is a term which identifies a custom belonging to Trinidad's hispanic heritage. The word itself is neither Spanish nor English.
It is the colloquial term for parran,
the abbreviation of parranda,
which is a Spanish word meaning a spree, or a group of more then four people who go out at night singing
to the accompaniment of musical instruments.
There are two theories about the origins of Trinidad's parang.
The first theory is that the custom was introduced from Spain during the Spanish occupation of Trinidad (1498-1797) which adapted to the social environment of the island. It was influenced by contact with neighbouring Venezuela and kept flourishing after the Spanish capitulation to Britain in 1797 through continued communications with Venezuela.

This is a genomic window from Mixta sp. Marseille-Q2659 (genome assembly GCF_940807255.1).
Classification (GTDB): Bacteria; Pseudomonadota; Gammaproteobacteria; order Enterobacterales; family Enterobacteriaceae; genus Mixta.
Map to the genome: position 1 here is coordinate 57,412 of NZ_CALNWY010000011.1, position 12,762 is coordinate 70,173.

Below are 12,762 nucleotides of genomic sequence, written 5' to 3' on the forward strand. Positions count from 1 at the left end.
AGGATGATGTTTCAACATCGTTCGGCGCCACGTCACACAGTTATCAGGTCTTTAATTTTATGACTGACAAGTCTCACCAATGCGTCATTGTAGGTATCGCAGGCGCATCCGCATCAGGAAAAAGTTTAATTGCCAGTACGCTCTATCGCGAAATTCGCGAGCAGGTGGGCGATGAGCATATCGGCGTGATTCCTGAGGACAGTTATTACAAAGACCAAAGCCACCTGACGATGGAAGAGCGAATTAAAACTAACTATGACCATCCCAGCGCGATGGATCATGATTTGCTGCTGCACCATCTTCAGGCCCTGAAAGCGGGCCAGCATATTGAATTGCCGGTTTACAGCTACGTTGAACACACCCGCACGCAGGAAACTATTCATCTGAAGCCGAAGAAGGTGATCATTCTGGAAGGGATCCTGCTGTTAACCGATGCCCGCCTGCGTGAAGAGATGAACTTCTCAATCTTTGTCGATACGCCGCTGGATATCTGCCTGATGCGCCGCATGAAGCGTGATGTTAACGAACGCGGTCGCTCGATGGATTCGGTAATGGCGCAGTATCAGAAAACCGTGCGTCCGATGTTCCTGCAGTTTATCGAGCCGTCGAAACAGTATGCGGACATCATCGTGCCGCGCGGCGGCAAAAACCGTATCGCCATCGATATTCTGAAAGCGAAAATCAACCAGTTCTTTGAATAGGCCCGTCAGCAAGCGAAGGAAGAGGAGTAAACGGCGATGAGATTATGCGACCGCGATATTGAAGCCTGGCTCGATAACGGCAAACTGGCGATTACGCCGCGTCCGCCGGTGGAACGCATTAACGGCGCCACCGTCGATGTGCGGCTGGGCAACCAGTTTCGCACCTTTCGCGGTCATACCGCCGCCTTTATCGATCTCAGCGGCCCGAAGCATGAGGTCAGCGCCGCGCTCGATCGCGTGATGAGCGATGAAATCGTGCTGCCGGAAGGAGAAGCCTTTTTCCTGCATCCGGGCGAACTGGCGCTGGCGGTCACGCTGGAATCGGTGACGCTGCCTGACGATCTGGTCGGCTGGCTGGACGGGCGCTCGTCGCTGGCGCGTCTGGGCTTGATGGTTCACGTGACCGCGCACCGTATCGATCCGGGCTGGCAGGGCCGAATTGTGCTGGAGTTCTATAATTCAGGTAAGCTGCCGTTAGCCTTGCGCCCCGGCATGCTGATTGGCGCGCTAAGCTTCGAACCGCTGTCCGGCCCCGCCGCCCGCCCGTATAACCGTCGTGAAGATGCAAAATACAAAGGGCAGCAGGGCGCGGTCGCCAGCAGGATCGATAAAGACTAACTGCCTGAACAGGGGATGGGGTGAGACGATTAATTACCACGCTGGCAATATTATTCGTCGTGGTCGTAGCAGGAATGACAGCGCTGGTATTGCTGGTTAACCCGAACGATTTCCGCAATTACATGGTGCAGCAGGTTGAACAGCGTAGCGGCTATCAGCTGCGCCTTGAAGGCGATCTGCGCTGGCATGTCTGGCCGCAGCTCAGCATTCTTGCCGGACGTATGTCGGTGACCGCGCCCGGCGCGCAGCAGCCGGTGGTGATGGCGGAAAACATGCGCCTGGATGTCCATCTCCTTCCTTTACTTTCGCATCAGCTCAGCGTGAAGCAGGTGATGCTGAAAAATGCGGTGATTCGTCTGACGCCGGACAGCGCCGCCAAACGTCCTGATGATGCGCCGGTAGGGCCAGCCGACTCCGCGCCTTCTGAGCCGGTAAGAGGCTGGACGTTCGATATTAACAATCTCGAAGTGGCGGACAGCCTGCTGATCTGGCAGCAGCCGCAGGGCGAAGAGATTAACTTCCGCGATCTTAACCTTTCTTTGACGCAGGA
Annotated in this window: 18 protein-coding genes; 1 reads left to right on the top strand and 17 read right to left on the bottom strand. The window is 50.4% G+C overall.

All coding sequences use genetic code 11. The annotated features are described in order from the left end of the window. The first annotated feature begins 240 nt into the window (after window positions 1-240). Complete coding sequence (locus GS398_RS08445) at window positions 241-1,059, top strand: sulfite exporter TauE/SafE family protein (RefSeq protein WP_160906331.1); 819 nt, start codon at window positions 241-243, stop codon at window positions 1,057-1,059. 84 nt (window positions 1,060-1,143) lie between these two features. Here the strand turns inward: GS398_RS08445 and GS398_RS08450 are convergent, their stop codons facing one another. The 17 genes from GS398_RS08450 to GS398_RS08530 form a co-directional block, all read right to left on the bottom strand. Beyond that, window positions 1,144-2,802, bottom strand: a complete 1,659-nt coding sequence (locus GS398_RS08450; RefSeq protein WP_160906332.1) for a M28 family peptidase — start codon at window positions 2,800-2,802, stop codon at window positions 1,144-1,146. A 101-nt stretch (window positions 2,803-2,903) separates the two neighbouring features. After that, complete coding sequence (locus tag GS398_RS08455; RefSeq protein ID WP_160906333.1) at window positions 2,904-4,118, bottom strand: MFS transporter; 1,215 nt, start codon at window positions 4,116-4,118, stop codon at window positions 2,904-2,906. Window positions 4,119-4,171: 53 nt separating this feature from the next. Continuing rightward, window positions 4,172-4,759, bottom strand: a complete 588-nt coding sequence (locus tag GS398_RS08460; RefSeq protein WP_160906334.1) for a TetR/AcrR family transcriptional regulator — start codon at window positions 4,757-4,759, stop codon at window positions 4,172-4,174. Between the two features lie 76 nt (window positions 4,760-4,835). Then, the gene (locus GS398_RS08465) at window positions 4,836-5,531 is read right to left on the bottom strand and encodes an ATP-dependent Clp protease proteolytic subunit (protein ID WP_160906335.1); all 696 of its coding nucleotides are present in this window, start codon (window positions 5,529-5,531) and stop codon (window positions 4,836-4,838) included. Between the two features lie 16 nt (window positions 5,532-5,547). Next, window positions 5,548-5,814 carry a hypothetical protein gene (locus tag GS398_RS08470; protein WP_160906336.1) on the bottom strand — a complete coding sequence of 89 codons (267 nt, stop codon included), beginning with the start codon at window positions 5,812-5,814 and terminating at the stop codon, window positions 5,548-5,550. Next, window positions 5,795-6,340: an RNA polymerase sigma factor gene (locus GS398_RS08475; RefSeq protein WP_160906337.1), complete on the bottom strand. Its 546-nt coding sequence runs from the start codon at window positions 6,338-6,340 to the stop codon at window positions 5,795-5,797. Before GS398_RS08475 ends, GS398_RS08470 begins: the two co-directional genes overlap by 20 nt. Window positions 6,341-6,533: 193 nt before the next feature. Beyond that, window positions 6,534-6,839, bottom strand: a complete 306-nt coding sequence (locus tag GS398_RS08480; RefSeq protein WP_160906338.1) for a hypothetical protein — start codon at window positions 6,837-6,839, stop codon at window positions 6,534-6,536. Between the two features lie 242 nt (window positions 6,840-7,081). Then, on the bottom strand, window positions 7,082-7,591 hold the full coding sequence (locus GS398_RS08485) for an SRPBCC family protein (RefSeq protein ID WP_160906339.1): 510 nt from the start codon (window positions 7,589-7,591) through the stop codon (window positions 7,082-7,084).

The second theory suggests that the custom came from Spain to Trinidad via Venezuela during the Spanish administration of the island and was continued after the Capitulation because of constant interchange between the people of Trinidad and Venezuela.
In view of the nature and circumstance of the history of Spanish settlement in Trinidad, it seems that the first theory is the more plausible.
( From Daphne Pawan-Taylor’s “Parang of Trinidad”)